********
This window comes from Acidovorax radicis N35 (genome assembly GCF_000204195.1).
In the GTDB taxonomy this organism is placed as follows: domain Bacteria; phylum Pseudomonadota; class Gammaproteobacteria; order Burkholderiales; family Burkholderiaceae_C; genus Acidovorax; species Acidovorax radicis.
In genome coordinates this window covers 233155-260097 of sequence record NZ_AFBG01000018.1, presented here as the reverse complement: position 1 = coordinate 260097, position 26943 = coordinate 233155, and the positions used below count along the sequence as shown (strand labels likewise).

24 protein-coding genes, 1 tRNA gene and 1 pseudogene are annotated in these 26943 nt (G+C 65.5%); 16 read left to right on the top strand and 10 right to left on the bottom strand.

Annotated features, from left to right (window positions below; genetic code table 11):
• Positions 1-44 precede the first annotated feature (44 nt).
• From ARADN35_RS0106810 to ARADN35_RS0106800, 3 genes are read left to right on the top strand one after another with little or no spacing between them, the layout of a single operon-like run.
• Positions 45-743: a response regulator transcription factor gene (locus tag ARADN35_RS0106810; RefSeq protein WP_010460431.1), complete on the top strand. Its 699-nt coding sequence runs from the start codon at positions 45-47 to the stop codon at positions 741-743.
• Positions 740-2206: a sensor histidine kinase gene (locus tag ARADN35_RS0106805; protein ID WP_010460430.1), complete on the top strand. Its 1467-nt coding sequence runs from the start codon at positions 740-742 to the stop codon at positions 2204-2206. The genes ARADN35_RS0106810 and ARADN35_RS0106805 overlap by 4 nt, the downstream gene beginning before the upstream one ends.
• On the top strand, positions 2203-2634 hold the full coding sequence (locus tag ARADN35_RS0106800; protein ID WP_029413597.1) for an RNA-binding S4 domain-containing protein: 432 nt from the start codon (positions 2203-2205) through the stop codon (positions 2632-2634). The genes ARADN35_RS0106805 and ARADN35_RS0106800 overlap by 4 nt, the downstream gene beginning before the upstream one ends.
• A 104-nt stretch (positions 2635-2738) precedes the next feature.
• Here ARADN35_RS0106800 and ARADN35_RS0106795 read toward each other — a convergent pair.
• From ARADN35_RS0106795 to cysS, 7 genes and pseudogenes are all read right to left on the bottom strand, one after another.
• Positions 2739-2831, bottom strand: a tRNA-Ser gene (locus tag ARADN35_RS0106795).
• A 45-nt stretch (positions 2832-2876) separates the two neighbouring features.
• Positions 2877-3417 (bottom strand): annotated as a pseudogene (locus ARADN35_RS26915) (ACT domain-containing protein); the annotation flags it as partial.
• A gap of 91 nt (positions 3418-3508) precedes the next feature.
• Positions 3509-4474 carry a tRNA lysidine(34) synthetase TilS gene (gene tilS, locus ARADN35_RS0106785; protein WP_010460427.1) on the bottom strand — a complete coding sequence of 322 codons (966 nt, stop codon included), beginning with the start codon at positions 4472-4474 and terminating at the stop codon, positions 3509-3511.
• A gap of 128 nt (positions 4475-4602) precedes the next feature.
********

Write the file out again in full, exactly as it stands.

This window comes from Acidovorax radicis N35 (genome assembly GCF_000204195.1).
In the GTDB taxonomy this organism is placed as follows: domain Bacteria; phylum Pseudomonadota; class Gammaproteobacteria; order Burkholderiales; family Burkholderiaceae_C; genus Acidovorax; species Acidovorax radicis.
In genome coordinates this window covers 233155-260097 of sequence record NZ_AFBG01000018.1, presented here as the reverse complement: position 1 = coordinate 260097, position 26943 = coordinate 233155, and the positions used below count along the sequence as shown (strand labels likewise).

24 protein-coding genes, 1 tRNA gene and 1 pseudogene are annotated in these 26943 nt (G+C 65.5%); 16 read left to right on the top strand and 10 right to left on the bottom strand.

Annotated features, from left to right (window positions below; genetic code table 11):
• Positions 1-44 precede the first annotated feature (44 nt).
• From ARADN35_RS0106810 to ARADN35_RS0106800, 3 genes are read left to right on the top strand one after another with little or no spacing between them, the layout of a single operon-like run.
• Positions 45-743: a response regulator transcription factor gene (locus tag ARADN35_RS0106810; RefSeq protein WP_010460431.1), complete on the top strand. Its 699-nt coding sequence runs from the start codon at positions 45-47 to the stop codon at positions 741-743.
• Positions 740-2206: a sensor histidine kinase gene (locus tag ARADN35_RS0106805; protein ID WP_010460430.1), complete on the top strand. Its 1467-nt coding sequence runs from the start codon at positions 740-742 to the stop codon at positions 2204-2206. The genes ARADN35_RS0106810 and ARADN35_RS0106805 overlap by 4 nt, the downstream gene beginning before the upstream one ends.
• On the top strand, positions 2203-2634 hold the full coding sequence (locus tag ARADN35_RS0106800; protein ID WP_029413597.1) for an RNA-binding S4 domain-containing protein: 432 nt from the start codon (positions 2203-2205) through the stop codon (positions 2632-2634). The genes ARADN35_RS0106805 and ARADN35_RS0106800 overlap by 4 nt, the downstream gene beginning before the upstream one ends.
• A 104-nt stretch (positions 2635-2738) precedes the next feature.
• Here ARADN35_RS0106800 and ARADN35_RS0106795 read toward each other — a convergent pair.
• From ARADN35_RS0106795 to cysS, 7 genes and pseudogenes are all read right to left on the bottom strand, one after another.
• Positions 2739-2831, bottom strand: a tRNA-Ser gene (locus tag ARADN35_RS0106795).
• A 45-nt stretch (positions 2832-2876) separates the two neighbouring features.
• Positions 2877-3417 (bottom strand): annotated as a pseudogene (locus ARADN35_RS26915) (ACT domain-containing protein); the annotation flags it as partial.
• A gap of 91 nt (positions 3418-3508) precedes the next feature.
• Positions 3509-4474 carry a tRNA lysidine(34) synthetase TilS gene (gene tilS, locus ARADN35_RS0106785; protein WP_010460427.1) on the bottom strand — a complete coding sequence of 322 codons (966 nt, stop codon included), beginning with the start codon at positions 4472-4474 and terminating at the stop codon, positions 3509-3511.
• A gap of 128 nt (positions 4475-4602) precedes the next feature.